Bordered by water on three sides, Florida is arguably one of the states most vulnerable to climate change. Over 14 million people (75 percent of the state’s population) live in coastal counties, and Miami ranks first in the world in terms of total assets at risk to a 100-year coastal flood event. Hotter temperatures, changing rainfall patterns, more powerful tropical storms, and rising sea levels will threaten communities across the state.
Having grown up in Florida, it’s all too easy for me to imagine how these impacts will affect people’s lives. My grandparents’ house on the Gulf coast could be flooded more frequently. The well my parents use to pump drinking water from the Floridan aquifer could soon run dry. And the beautiful wetlands and coastal mangroves I’ve enjoyed my whole life could be lost to sea level rise.
Alligator Creek near Punta Gorda, FL – photo credit flickr user Seamoor
These are just a few of the possible impacts. Here’s the bigger picture:
- By 2070, nearly 5 million people and $3.5 trillion in assets could be flooded by a 100-year coastal flood in the Miami area alone.
- Sea level rise of a little more than 2 feet would place 9 percent of the state’s current land area underwater at high tide (over 99 percent of Monroe County and nearly 70 percent of Miami-Dade County)—an area with a population of 1.5 million.
- The bread-and-butter tourism industry could lose $40 billion annually by 2050 and $167 billion annually by 2100 if no action is taken.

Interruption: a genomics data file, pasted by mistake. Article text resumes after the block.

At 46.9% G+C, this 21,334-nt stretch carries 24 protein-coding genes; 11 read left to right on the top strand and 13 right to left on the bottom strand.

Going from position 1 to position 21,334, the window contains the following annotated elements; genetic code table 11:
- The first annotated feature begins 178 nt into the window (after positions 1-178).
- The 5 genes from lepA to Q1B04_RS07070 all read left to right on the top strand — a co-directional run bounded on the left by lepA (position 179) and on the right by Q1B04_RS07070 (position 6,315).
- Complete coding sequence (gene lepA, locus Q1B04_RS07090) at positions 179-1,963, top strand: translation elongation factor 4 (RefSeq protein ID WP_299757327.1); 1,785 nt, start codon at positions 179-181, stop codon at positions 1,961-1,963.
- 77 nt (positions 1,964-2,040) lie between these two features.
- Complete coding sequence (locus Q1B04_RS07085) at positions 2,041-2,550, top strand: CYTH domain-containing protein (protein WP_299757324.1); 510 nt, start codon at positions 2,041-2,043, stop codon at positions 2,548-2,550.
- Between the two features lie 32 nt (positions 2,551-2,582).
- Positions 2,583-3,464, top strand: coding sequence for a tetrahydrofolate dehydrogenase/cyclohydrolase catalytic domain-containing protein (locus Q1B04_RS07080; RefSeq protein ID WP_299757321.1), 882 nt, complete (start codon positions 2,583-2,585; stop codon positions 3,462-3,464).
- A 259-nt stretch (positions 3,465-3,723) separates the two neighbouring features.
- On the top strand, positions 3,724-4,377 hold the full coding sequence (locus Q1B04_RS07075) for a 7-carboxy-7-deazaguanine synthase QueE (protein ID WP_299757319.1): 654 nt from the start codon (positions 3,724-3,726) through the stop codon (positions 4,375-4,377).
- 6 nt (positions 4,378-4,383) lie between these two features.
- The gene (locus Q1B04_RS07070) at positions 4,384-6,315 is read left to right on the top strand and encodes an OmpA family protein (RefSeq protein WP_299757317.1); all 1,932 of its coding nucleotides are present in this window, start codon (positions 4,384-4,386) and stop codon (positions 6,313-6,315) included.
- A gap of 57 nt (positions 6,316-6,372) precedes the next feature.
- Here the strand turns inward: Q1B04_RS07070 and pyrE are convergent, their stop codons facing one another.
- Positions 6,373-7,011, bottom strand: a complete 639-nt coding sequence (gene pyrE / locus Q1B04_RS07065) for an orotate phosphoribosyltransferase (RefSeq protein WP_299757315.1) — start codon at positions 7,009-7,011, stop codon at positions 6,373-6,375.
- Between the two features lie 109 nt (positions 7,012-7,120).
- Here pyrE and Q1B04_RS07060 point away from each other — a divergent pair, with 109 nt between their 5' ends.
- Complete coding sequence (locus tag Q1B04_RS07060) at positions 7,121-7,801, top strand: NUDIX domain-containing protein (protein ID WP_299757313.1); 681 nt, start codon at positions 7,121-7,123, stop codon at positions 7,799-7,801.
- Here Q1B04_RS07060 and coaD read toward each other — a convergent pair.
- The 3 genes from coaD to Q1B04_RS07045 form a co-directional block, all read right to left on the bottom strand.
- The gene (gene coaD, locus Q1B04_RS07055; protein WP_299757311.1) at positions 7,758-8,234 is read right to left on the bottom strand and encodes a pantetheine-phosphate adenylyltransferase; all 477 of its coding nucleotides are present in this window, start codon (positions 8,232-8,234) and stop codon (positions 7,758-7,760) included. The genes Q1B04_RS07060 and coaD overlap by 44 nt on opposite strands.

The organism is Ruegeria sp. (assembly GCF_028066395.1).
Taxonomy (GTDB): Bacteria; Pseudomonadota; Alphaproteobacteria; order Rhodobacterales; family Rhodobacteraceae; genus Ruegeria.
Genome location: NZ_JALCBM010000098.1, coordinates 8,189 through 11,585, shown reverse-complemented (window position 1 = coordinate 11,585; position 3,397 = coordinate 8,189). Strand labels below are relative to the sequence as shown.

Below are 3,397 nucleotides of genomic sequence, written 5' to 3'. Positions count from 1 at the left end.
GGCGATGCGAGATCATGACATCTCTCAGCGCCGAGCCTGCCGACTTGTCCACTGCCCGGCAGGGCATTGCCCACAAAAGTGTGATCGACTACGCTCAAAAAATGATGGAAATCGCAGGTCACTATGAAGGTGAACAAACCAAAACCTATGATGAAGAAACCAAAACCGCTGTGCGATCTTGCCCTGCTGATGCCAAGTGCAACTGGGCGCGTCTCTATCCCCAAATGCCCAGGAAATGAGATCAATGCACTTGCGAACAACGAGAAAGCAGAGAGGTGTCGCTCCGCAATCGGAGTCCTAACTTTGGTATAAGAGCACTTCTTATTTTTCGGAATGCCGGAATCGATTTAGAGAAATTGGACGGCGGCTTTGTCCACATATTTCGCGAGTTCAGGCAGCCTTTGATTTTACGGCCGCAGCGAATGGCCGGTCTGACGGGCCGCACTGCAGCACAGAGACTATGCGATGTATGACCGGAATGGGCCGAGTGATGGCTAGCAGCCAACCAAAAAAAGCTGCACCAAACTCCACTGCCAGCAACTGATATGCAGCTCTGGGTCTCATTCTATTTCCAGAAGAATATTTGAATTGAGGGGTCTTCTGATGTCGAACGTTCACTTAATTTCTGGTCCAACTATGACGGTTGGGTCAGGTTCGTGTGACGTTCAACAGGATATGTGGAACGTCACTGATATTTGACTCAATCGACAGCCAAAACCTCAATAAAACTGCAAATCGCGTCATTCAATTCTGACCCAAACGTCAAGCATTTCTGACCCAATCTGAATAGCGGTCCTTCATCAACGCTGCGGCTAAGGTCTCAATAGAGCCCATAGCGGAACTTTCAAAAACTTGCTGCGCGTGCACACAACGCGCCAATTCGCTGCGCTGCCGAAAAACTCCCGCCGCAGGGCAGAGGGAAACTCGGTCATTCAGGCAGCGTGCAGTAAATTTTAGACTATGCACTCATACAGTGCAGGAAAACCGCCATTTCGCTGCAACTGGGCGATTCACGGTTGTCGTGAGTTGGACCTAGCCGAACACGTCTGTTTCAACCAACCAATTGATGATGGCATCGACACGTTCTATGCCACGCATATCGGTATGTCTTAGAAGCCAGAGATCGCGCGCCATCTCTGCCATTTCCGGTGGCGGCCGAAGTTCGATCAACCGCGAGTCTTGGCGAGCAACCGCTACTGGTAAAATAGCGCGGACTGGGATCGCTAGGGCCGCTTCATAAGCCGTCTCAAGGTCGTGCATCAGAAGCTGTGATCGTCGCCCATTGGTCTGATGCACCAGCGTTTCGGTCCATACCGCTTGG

- Greater evaporative losses from surface water reservoirs would affect water availability.
- Drought events could contribute to saltwater intrusion into coastal freshwater aquifers, contaminating drinking water supplies.
Given the enormous risks to the people, economy, and resources of Florida, you would think that state agencies would be busy developing plans and policies to reduce vulnerabilities. Think again.
According to a new NRDC report released today, Florida lags far behind other states in preparing for climate change impacts. Under former Governor Charlie Crist, the state seemed well on its way to getting ready—statewide greenhouse gas pollution reduction goals were set, and the Florida Energy and Climate Commission was established to implement actions to reduce emissions of global warming pollution and prepare for climate impacts.
However, under the administration of current Governor Rick Scott (who doesn’t believe in man-made climate change), the commission has been abolished and state agencies are doing very little to prepare for climate change. Thankfully, regional groups like the South Florida Water Management District and the Southeast Florida Regional Climate Change Compact are acting and taking leadership. Cities like Miami also are preparing for climate change (as detailed in our Thirsty for Answers report).
But state agencies play an instrumental role in prioritizing and supporting statewide planning. They still need to do their part and prepare for the looming impacts of climate change—our health, livelihoods, communities, and future generations depend on it.